Friday, November 18, 2011

Update on Catholic Voices Discussion of Gay Marriage: Gays Not Welcome

And speaking of the common good (piggybacking here on what I just posted about Michael Sean Winters's USCCB report for Catholics in Alliance for the Common Good): I said yesterday that the story of blogger Terry Weldon's exclusion from an upcoming meeting of the British group Catholic Voices bears watching.  Catholic Voices was formed to coordinate media coverage of the papal visit to Britain in September 2010.  Its organizing members include Jack Valero, press officer for Opus Dei in the U.K., and Austen Ivereigh and Kathleen Griffin, Catholic journalists.

Here's an update on the Catholic Voices-Terry Weldon story: next week, Catholic Voices is sponsoring a meeting billed as a discussion of gay marriage and the common good.  Catholic Voices indicates that it wants to discuss how to communicate Catholic understandings of these matters to the general public.  As Terry Weldon reports at his Queering the Church blog, when he received an email notice of the upcoming meeting asking those interested to RSVP with an indication of their interest in attending, Mr. Ivereigh (whom he's never met) promptly emailed him  to inform him he's not welcome at the discussion.  Terry has since learned that two other openly gay Catholics who have expressed an interest in attending this meeting have received similar responses.

The English Catholic publication The Tablet has picked up the story in its latest news section, noting that Ivereigh has confirmed that the three openly gay Catholics have been barred from the meeting.  Ivereigh indicates that it would be "inappropriate for people who hold strong views contrary to the Church's settled positions" to attend the discussion of gay marriage and the common good.  One gathers that, for Catholic gatherings at which gay lives and the common good are being discussed, it's important to exclude from the discussion the very human beings under scrutiny in the discussion.  These Catholic meetings devoted to the common good evidently pursue the common good by talking about, but not with or to, those human beings whose lives and nature are being scrutinized in their common good-building discussions.

The Guardian is also covering the story.  As Riaza Butts notes in an article published yesterday (and as Terry Weldon's posting to which I link above also notes), one of the openly gay Catholics who asked to attend the meeting and was told he may not do so, Martin Prendergast, does not even support same-sex marriage and informed Ivereigh of this, only to be told that he's still not welcome at the upcoming discussion.

Interesting, isn't it?  We serve the common good by talking about a group of fellow human beings as if they don't even exist, as if they aren't in the room--because they aren't, in fact, in the room.  We've told them they're unwelcome.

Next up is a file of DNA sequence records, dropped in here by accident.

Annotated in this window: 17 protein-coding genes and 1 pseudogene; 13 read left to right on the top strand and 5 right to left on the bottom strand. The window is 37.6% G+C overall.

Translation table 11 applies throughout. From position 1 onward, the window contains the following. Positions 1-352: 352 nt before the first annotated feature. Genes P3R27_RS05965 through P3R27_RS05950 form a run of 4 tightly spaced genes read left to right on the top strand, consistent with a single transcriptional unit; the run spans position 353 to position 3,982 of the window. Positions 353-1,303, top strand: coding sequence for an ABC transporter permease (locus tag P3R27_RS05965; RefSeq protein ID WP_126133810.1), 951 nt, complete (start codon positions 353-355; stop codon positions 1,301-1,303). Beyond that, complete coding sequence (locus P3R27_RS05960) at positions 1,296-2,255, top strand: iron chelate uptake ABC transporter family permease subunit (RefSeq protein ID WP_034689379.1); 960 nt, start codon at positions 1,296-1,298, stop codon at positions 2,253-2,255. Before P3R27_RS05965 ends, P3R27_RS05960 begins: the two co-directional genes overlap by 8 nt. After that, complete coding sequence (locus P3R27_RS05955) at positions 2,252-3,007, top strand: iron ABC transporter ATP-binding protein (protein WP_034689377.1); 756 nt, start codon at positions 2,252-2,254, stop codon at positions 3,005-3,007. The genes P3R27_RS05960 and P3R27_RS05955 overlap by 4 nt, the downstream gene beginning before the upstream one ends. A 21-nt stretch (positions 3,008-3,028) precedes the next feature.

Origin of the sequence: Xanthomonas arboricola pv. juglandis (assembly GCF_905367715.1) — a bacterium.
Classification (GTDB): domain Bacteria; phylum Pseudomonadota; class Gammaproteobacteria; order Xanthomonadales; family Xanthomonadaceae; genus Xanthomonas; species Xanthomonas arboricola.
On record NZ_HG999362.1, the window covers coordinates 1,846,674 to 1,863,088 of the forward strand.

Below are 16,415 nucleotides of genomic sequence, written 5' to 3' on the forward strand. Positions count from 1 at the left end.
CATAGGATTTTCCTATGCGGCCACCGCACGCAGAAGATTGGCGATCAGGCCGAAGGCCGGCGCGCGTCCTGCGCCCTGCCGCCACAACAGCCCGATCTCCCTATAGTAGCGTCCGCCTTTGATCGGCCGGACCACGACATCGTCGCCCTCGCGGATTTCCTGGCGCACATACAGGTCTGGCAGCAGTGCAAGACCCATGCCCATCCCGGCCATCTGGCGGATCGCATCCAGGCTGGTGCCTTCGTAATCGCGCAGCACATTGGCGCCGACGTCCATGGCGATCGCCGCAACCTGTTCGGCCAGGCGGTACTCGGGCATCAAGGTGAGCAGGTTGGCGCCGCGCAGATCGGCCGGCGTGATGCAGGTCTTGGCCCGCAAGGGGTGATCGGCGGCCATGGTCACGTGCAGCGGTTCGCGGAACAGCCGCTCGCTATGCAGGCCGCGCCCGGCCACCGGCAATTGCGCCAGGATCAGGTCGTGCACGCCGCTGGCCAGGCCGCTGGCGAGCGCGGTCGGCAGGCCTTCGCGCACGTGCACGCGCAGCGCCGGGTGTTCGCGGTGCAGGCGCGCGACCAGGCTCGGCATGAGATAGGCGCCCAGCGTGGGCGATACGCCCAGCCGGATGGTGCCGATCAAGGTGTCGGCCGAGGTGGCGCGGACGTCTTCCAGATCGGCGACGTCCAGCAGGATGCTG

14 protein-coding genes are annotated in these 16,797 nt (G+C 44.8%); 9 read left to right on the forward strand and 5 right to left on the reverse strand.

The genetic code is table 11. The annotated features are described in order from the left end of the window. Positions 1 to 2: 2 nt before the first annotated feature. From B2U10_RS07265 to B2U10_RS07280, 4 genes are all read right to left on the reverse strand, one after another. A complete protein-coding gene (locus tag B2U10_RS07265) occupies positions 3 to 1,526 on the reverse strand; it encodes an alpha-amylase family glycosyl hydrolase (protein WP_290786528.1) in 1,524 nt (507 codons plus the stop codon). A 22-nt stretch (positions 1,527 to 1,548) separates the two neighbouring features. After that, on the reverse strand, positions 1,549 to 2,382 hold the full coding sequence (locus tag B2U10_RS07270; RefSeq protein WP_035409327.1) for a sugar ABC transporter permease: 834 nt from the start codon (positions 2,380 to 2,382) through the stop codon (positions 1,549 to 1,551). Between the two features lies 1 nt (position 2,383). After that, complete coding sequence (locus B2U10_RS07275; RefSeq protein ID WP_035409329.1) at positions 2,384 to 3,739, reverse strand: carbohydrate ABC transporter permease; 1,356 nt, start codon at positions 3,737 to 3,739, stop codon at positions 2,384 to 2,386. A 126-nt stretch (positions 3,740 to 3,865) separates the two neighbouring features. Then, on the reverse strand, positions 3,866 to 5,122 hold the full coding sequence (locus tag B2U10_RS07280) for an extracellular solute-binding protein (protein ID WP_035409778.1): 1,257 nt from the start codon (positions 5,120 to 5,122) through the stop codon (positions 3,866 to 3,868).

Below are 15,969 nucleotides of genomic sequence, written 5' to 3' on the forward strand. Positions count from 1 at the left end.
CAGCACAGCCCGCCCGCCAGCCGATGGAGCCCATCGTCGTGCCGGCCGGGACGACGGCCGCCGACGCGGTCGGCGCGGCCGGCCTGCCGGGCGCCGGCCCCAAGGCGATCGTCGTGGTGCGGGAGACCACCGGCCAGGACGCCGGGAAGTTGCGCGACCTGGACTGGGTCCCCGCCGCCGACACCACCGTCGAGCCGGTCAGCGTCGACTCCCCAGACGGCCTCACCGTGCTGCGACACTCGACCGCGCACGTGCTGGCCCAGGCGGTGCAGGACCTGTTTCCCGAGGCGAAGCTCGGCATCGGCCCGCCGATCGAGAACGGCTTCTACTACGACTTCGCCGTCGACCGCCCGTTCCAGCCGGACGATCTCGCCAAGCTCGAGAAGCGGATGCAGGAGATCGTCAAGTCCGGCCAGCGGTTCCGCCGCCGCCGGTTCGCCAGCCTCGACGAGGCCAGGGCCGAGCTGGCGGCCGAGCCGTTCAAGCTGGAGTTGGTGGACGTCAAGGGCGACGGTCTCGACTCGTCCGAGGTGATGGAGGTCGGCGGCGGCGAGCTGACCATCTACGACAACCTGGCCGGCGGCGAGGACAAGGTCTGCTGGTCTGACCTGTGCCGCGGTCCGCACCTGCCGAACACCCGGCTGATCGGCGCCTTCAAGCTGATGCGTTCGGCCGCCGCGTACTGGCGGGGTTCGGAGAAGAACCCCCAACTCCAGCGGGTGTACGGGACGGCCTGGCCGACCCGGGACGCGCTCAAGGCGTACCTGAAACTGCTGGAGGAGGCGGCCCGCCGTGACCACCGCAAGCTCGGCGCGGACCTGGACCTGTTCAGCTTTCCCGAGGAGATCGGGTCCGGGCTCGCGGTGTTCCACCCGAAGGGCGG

We discuss human lives and human fates and human futures in the absence of the very human beings whose lives, fates, and futures are being subjected to critical analysis.  We've made those brother and sister human beings non-existent.  We've turned them into objects.  We don't intend to give them the time of day, to recognize their shared humanity, or even to solicit their contribution to discussions of their own lives, fates, and futures.

And we want to claim that this behavior, which even the most morally obtuse instinctively recognize as ethically atrocious, is all about building the common good, addressing social oppression, and making justice flourish in the world!

As we make these claims, what we also never wish to admit is that our exclusion of our gay brothers and sisters from the conversations that shape their lives is also all about asserting our unmerited heterosexual power and privilege, our ontological superiority to those who are gay.  We also never want to admit that what we call "settled" Catholic teaching is our own pretension to heterosexual ontological superiority masquerading as Catholic teaching at its most authentic.

We certainly don't intend to admit that what we're really all about, as we "defend" marriage and promote the "common good," is turning Catholicism into a heterosexual boys' club for which the price of membership, if one happens to be female or gay, is to accept one's second-class ontological status gratefully and silently, and to endure in humble submission gross messages of unwelcome from people who simultaneously proclaim that they're all about love, inclusion, healing social wounds, and building the common good.  Even as they turn people away from their club doors and announce that only club members are welcome.

Just as Jesus did.  (Not.)

(And isn't it remarkable that this meeting to assert the "settled" Catholic understanding of gay people and same-sex marriage is happening right on the heels of the U.S. Catholic bishops' meeting, which featured a high-profile campaign to disseminate "the" Catholic teaching about these matters to the American public?  Almost as if the two events are coordinated and part of one master plan, funded by the same deep pockets that have taken an extraordinary interest in assuring that gay folks remain as closeted as possible, at this point in history . . . . )

P.S. I suggest that this posting be read as a companion piece to the one following it.

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